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CDC cites label error in mixup involving new COVID-19 patient

CDC cites label error in mixup involving new COVID-19 patient
Posted at 12:37 PM, Feb 12, 2020
and last updated 2020-02-12 19:52:55-05

SAN DIEGO, Calif. – Officials say a labeling error caused a person infected with the novel coronavirus, officially named COVID-19, to be mistakenly released from a hospital, but the oversight was noticed as she was returning to a San Diego military base.

Officials with the Centers for Disease Control (CDC) said Tuesday the mix-up came to authorities’ attention while she was being driven back to Marine Corps Air Station Miramar, where more than 200 evacuees from China are living under federal quarantine.

Officials say she was isolated at the base for testing and sent back to a hospital after results came back.

The CDC said the error occurred after it issued a negative finding Sunday on a large batch of specimens taken from people quarantined at the base.

The woman had her sample taken at the hospital, where she was being observed for a cough. The hospital released her at CDC’s direction after being told that everyone quarantined had shown negative results, when, in fact, her sample was excluded from the rest of the batch.

Dr. Christopher Braden, who leads the CDC’s delegation in San Diego, said the mixup was the result of a labeling issue. The agency says it will now assign a laboratory specialist to prevent incorrect labeling.

The CDC says this woman is the 13th confirmed case of the virus in the United States and is the first among hundreds who have been evacuated from China to the U.S. They are under two-week quarantines at military bases in California, Texas and Nebraska.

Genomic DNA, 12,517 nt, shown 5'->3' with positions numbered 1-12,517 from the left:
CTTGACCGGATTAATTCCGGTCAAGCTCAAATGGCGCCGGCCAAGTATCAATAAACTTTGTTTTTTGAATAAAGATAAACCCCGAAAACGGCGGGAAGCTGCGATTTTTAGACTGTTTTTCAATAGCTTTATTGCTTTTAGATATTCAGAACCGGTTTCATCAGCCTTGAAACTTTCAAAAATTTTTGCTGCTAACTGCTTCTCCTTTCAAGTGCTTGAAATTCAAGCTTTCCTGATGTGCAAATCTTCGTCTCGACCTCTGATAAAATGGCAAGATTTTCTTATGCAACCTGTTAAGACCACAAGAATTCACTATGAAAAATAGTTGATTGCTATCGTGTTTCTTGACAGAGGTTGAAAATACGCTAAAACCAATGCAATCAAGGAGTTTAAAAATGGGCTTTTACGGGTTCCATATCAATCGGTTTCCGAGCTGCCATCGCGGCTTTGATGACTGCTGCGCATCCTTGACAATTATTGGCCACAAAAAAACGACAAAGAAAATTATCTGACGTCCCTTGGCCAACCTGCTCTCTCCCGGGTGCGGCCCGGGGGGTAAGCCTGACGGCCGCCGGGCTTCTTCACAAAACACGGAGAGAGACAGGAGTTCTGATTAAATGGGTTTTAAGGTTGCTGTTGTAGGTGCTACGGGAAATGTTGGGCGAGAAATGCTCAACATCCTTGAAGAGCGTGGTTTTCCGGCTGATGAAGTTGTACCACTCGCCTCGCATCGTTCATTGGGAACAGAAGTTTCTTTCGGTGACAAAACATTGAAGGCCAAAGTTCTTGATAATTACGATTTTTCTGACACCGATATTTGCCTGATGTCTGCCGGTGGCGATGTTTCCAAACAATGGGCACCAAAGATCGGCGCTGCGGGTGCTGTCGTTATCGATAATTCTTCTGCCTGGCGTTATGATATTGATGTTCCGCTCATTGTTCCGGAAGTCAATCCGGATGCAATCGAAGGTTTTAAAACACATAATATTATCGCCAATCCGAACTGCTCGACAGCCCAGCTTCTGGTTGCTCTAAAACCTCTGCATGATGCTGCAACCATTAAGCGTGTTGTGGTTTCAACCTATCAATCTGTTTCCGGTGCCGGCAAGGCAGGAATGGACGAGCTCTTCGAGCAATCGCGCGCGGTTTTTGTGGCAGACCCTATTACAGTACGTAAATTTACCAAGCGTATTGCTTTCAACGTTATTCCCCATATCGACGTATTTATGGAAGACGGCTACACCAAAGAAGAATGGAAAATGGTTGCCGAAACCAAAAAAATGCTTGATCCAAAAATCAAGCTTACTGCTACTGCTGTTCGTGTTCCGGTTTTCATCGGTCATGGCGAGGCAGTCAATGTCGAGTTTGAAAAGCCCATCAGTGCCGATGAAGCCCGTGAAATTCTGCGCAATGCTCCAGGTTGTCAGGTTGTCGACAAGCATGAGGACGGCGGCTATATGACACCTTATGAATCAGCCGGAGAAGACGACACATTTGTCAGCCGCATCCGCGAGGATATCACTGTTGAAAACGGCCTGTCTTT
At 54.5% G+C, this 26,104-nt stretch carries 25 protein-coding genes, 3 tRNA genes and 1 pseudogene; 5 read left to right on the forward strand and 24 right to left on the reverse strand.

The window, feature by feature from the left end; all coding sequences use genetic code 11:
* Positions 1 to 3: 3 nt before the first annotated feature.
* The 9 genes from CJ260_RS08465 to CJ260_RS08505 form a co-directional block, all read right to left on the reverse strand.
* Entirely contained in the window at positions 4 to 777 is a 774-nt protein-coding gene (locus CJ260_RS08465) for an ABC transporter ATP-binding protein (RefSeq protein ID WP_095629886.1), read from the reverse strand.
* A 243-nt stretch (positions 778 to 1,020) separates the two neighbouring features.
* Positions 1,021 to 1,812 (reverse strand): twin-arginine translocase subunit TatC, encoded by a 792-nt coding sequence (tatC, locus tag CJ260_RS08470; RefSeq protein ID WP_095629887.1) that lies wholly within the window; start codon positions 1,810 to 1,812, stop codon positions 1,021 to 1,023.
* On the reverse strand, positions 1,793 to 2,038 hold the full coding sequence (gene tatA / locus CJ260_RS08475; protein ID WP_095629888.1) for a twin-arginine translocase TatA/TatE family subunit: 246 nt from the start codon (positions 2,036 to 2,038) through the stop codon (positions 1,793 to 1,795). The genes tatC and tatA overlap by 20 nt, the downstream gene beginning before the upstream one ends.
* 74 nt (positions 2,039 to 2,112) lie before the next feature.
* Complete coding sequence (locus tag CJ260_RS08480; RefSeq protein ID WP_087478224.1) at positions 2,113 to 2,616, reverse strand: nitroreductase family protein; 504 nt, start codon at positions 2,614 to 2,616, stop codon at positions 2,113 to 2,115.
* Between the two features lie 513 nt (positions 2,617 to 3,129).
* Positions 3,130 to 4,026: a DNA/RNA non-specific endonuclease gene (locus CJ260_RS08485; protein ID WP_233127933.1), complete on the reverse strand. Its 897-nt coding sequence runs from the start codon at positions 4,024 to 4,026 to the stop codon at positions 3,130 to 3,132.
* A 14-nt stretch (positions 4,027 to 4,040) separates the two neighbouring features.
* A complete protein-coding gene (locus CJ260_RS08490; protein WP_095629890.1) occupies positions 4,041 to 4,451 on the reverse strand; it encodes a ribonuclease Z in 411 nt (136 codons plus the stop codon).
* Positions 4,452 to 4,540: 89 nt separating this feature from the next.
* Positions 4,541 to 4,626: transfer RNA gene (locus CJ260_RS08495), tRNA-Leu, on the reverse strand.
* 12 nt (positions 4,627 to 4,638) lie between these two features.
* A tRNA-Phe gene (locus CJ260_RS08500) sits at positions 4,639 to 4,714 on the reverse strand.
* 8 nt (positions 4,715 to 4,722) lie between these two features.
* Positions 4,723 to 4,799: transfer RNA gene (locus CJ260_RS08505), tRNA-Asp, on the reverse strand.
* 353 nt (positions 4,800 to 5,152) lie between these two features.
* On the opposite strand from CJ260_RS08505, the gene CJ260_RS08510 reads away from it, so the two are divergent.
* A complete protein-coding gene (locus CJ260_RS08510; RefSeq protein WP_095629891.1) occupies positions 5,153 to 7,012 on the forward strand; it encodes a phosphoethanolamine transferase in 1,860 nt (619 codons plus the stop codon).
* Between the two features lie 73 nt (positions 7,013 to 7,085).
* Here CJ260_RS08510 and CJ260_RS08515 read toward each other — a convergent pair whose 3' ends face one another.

Wednesday, the CDC did announce some good news. The agency said the first group of people who were evacuated from Wuhan to the March Air Reserve Base in Riverside were cleared to leave the base after being under quarantine for 14 days. None were infected with the virus.

People threw their face masks into the air and hugged, said Dr. Nancy Knight with the CDC.

“They pose no health risk to themselves, to their families, to their places of work, to schools or their communities,” said Knight. “There should be no concern about novel coronavirus from these 195 individuals. They have been watched more closely than anyone else in the United States.”

Since American airports began screening for the virus, the CDC says 30,000 passengers from China have been screened and they’re seeing increasingly fewer passengers.

China’s National Health Commission (NHC) found that the number of new coronavirus cases has been trending down over the past few days. Still, the CDC said Wednesday that it may be optimistic to think the virus cases are peaking.

There are also new questions about how long it can take for the virus to show up. An NHC study suggests the incubation period could be as long as 24 days, but the CDC says it still thinks 14 days is the best length of time to quarantine someone.